Mexico strengthens anti corruption regulatory framework
27 Jul, 2012
The Federal Procurement Anti-Corruption Law (Ley Federal Anticorrupción en Contrataciones Públicas, or ACPL), has been passed by Mexico’s Congress.
This follows an ongoing call for Mexico’s legal system to clamp down on both domestic and foreign corruption, and the revelation by a Mexican Federation of Industrial Chambers of Commerce study, that seven to nine percent of the country’s GDP is accumulated from corrupt payments.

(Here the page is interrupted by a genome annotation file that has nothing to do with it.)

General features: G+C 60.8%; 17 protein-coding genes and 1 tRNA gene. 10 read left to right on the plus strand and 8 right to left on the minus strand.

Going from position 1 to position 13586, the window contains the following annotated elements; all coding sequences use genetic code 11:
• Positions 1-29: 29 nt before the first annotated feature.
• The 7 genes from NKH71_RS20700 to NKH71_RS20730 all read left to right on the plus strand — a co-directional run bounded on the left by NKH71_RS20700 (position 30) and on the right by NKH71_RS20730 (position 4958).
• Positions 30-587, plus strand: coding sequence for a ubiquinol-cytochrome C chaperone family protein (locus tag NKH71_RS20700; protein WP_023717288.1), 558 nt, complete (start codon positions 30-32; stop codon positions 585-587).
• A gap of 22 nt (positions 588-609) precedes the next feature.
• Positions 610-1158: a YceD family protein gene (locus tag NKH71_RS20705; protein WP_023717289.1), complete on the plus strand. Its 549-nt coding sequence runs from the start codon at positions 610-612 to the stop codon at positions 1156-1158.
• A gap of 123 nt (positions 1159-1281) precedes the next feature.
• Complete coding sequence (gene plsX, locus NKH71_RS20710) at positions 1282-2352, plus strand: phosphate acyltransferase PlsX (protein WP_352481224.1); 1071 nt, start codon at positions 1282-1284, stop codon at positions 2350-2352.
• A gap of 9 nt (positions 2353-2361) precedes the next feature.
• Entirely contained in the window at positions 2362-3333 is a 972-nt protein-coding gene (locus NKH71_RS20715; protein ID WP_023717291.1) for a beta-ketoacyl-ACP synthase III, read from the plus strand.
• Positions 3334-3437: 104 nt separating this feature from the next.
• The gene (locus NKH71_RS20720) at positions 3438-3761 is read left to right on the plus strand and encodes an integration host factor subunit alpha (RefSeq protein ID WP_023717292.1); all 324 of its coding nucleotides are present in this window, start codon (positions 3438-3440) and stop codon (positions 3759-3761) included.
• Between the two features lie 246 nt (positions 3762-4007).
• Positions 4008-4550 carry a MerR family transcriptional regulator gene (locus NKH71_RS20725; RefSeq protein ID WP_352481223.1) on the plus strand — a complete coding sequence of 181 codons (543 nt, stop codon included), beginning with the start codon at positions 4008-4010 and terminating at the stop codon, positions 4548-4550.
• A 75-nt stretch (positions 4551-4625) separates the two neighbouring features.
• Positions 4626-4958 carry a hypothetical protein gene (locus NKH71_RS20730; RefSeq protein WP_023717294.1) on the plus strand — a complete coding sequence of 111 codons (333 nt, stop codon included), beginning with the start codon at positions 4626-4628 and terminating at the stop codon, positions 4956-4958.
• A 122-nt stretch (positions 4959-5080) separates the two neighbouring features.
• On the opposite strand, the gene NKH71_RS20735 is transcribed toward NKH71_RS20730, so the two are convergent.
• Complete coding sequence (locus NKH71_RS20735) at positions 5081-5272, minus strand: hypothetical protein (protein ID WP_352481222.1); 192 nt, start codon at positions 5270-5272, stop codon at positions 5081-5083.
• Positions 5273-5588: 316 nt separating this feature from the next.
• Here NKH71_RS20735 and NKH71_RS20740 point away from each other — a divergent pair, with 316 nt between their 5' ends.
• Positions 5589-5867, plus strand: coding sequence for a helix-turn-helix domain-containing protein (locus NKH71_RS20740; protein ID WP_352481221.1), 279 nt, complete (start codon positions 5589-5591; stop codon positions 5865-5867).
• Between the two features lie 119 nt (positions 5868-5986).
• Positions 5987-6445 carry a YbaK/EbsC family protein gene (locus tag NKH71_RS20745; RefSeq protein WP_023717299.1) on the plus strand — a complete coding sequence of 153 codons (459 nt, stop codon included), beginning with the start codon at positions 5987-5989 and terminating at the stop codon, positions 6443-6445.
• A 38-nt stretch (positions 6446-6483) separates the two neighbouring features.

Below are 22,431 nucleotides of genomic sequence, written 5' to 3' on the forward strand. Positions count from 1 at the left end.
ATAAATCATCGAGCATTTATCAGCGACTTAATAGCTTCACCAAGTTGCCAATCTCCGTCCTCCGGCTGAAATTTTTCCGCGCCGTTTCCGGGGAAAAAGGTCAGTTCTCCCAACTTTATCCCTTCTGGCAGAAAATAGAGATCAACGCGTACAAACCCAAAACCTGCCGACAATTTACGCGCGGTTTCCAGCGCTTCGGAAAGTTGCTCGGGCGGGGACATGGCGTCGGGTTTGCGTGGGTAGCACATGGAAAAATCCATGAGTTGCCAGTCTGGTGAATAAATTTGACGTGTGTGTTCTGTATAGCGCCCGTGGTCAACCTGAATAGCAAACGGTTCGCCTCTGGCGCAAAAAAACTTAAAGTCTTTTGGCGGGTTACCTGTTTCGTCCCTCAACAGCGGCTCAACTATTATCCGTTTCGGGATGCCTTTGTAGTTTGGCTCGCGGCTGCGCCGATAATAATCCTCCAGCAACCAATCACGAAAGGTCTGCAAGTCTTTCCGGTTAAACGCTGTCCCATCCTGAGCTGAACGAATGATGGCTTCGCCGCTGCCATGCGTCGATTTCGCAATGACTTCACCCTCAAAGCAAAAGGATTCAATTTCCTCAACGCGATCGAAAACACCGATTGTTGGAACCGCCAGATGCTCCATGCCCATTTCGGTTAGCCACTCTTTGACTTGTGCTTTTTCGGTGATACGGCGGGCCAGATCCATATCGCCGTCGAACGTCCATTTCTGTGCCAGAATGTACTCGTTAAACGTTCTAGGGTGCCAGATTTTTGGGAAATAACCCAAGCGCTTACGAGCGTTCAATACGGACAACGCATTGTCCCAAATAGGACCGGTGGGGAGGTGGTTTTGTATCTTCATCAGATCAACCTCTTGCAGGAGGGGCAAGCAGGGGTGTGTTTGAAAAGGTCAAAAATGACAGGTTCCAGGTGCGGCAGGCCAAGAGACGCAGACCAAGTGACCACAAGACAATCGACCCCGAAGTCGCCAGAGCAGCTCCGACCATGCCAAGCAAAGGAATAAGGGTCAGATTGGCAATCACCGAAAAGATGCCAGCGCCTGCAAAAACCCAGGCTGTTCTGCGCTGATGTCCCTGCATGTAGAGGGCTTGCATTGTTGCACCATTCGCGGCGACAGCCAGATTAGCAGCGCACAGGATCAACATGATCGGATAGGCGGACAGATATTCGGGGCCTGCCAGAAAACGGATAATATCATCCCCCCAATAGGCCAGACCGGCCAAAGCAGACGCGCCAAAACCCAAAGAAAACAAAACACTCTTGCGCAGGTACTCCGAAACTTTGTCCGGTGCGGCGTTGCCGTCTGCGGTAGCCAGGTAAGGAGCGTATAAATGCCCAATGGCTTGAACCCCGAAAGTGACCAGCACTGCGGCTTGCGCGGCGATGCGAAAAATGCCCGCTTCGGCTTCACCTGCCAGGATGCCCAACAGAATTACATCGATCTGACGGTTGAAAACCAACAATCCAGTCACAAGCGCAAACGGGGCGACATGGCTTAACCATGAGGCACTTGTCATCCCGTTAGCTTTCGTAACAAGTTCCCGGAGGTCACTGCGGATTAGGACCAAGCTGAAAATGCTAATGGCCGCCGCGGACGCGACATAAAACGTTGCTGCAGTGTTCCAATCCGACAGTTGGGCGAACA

The new legislation which took effect on June 12th, among other things, will clearly outline the legal requirement for public officials to report cases of corrupt activity. It also brings actions or omissions that are deemed corrupt seemingly more in line with US standards.